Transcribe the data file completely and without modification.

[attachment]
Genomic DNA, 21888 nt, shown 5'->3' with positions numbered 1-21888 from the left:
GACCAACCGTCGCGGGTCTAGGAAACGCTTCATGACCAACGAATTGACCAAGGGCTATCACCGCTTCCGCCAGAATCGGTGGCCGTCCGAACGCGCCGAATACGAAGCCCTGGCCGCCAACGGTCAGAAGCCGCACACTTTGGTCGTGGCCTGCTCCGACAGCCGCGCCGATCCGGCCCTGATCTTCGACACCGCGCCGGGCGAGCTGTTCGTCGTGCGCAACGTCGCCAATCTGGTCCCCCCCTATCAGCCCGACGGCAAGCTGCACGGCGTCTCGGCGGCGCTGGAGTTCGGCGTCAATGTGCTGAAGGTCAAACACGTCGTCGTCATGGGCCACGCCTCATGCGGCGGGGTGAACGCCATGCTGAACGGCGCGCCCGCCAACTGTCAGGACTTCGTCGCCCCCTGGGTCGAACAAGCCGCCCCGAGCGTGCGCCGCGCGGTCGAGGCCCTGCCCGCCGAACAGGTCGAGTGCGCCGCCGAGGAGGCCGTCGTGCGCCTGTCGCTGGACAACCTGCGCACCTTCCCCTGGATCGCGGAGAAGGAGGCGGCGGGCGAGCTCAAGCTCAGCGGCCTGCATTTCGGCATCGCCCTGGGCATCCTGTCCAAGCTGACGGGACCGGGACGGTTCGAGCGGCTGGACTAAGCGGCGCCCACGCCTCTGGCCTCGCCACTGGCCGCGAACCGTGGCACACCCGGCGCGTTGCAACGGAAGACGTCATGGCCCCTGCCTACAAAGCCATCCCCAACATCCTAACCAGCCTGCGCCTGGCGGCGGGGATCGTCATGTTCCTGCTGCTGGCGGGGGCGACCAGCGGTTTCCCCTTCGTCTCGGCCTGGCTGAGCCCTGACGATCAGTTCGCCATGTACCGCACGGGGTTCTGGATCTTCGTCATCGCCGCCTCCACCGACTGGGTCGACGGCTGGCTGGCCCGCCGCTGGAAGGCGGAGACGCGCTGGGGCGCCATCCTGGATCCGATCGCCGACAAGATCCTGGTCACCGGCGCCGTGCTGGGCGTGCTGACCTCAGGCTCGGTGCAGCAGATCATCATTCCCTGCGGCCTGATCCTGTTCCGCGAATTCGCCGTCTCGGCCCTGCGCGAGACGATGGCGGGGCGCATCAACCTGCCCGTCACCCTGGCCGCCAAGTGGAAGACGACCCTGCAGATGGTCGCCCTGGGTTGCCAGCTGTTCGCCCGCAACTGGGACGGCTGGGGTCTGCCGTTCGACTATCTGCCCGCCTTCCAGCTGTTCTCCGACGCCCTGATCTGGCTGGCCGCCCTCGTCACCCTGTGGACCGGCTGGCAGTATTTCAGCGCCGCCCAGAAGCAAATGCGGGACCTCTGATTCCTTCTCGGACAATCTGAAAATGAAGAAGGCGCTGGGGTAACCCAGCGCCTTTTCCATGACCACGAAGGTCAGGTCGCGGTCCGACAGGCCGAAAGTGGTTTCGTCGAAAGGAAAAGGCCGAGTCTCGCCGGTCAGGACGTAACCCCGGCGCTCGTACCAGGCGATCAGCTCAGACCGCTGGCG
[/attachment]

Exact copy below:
Genomic DNA, 21888 nt, shown 5'->3' with positions numbered 1-21888 from the left:
GACCAACCGTCGCGGGTCTAGGAAACGCTTCATGACCAACGAATTGACCAAGGGCTATCACCGCTTCCGCCAGAATCGGTGGCCGTCCGAACGCGCCGAATACGAAGCCCTGGCCGCCAACGGTCAGAAGCCGCACACTTTGGTCGTGGCCTGCTCCGACAGCCGCGCCGATCCGGCCCTGATCTTCGACACCGCGCCGGGCGAGCTGTTCGTCGTGCGCAACGTCGCCAATCTGGTCCCCCCCTATCAGCCCGACGGCAAGCTGCACGGCGTCTCGGCGGCGCTGGAGTTCGGCGTCAATGTGCTGAAGGTCAAACACGTCGTCGTCATGGGCCACGCCTCATGCGGCGGGGTGAACGCCATGCTGAACGGCGCGCCCGCCAACTGTCAGGACTTCGTCGCCCCCTGGGTCGAACAAGCCGCCCCGAGCGTGCGCCGCGCGGTCGAGGCCCTGCCCGCCGAACAGGTCGAGTGCGCCGCCGAGGAGGCCGTCGTGCGCCTGTCGCTGGACAACCTGCGCACCTTCCCCTGGATCGCGGAGAAGGAGGCGGCGGGCGAGCTCAAGCTCAGCGGCCTGCATTTCGGCATCGCCCTGGGCATCCTGTCCAAGCTGACGGGACCGGGACGGTTCGAGCGGCTGGACTAAGCGGCGCCCACGCCTCTGGCCTCGCCACTGGCCGCGAACCGTGGCACACCCGGCGCGTTGCAACGGAAGACGTCATGGCCCCTGCCTACAAAGCCATCCCCAACATCCTAACCAGCCTGCGCCTGGCGGCGGGGATCGTCATGTTCCTGCTGCTGGCGGGGGCGACCAGCGGTTTCCCCTTCGTCTCGGCCTGGCTGAGCCCTGACGATCAGTTCGCCATGTACCGCACGGGGTTCTGGATCTTCGTCATCGCCGCCTCCACCGACTGGGTCGACGGCTGGCTGGCCCGCCGCTGGAAGGCGGAGACGCGCTGGGGCGCCATCCTGGATCCGATCGCCGACAAGATCCTGGTCACCGGCGCCGTGCTGGGCGTGCTGACCTCAGGCTCGGTGCAGCAGATCATCATTCCCTGCGGCCTGATCCTGTTCCGCGAATTCGCCGTCTCGGCCCTGCGCGAGACGATGGCGGGGCGCATCAACCTGCCCGTCACCCTGGCCGCCAAGTGGAAGACGACCCTGCAGATGGTCGCCCTGGGTTGCCAGCTGTTCGCCCGCAACTGGGACGGCTGGGGTCTGCCGTTCGACTATCTGCCCGCCTTCCAGCTGTTCTCCGACGCCCTGATCTGGCTGGCCGCCCTCGTCACCCTGTGGACCGGCTGGCAGTATTTCAGCGCCGCCCAGAAGCAAATGCGGGACCTCTGATTCCTTCTCGGACAATCTGAAAATGAAGAAGGCGCTGGGGTAACCCAGCGCCTTTTCCATGACCACGAAGGTCAGGTCGCGGTCCGACAGGCCGAAAGTGGTTTCGTCGAAAGGAAAAGGCCGAGTCTCGCCGGTCAGGACGTAACCCCGGCGCTCGTACCAGGCGATCAGCTCAGACCGCTGGCG